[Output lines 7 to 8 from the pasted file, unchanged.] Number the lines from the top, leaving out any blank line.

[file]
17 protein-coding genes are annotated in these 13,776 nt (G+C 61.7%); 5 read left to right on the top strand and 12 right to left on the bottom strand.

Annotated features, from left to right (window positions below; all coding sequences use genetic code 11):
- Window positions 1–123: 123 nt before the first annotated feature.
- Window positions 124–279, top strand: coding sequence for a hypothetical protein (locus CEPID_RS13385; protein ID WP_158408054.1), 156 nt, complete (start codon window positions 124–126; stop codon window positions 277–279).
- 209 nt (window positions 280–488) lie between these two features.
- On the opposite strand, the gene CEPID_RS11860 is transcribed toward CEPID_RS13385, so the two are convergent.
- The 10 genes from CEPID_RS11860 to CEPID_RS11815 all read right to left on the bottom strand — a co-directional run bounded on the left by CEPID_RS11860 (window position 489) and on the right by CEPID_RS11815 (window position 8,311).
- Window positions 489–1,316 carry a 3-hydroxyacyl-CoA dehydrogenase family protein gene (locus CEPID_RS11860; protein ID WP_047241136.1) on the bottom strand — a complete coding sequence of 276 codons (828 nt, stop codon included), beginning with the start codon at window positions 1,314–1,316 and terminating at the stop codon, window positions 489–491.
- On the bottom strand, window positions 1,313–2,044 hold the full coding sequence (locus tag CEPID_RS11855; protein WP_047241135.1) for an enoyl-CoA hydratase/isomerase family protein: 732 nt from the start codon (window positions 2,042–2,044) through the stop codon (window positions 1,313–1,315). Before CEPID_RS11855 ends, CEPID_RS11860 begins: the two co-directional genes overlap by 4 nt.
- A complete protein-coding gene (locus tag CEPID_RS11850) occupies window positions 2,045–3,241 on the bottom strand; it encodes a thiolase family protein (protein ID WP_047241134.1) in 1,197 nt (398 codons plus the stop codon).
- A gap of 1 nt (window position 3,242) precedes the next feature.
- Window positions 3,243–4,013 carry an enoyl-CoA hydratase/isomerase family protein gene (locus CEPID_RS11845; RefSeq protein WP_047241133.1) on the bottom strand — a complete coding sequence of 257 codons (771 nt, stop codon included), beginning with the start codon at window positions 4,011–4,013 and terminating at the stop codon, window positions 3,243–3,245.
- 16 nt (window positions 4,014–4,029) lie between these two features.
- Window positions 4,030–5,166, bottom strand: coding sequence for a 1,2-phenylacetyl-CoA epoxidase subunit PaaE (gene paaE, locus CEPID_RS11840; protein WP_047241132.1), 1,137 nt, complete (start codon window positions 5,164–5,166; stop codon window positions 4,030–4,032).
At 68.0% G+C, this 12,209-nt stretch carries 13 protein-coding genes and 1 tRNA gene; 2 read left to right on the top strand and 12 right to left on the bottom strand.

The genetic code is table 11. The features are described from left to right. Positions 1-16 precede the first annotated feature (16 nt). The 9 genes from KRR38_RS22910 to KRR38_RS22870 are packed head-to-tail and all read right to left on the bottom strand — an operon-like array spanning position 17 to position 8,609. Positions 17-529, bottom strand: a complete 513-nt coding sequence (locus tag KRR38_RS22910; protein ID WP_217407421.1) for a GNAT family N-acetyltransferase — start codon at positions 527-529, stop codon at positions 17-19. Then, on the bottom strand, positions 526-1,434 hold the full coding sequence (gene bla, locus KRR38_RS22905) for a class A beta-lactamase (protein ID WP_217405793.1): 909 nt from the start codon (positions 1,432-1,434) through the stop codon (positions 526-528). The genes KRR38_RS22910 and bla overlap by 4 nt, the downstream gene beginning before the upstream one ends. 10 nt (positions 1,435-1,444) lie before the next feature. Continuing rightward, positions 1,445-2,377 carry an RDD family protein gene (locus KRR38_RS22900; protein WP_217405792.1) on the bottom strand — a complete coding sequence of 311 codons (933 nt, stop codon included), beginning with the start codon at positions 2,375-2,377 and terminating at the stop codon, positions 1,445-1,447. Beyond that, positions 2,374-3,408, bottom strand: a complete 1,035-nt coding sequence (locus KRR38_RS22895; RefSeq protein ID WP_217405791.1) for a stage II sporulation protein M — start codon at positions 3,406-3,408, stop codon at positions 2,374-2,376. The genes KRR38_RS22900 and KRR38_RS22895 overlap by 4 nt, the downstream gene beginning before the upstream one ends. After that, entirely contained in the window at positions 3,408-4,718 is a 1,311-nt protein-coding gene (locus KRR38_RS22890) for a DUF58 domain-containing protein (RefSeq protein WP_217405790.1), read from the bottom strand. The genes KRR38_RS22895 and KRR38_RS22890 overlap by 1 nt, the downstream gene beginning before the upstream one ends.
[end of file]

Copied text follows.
- The 10 genes from CEPID_RS11860 to CEPID_RS11815 all read right to left on the bottom strand — a co-directional run bounded on the left by CEPID_RS11860 (window position 489) and on the right by CEPID_RS11815 (window position 8,311).
- Window positions 489–1,316 carry a 3-hydroxyacyl-CoA dehydrogenase family protein gene (locus CEPID_RS11860; protein ID WP_047241136.1) on the bottom strand — a complete coding sequence of 276 codons (828 nt, stop codon included), beginning with the start codon at window positions 1,314–1,316 and terminating at the stop codon, window positions 489–491.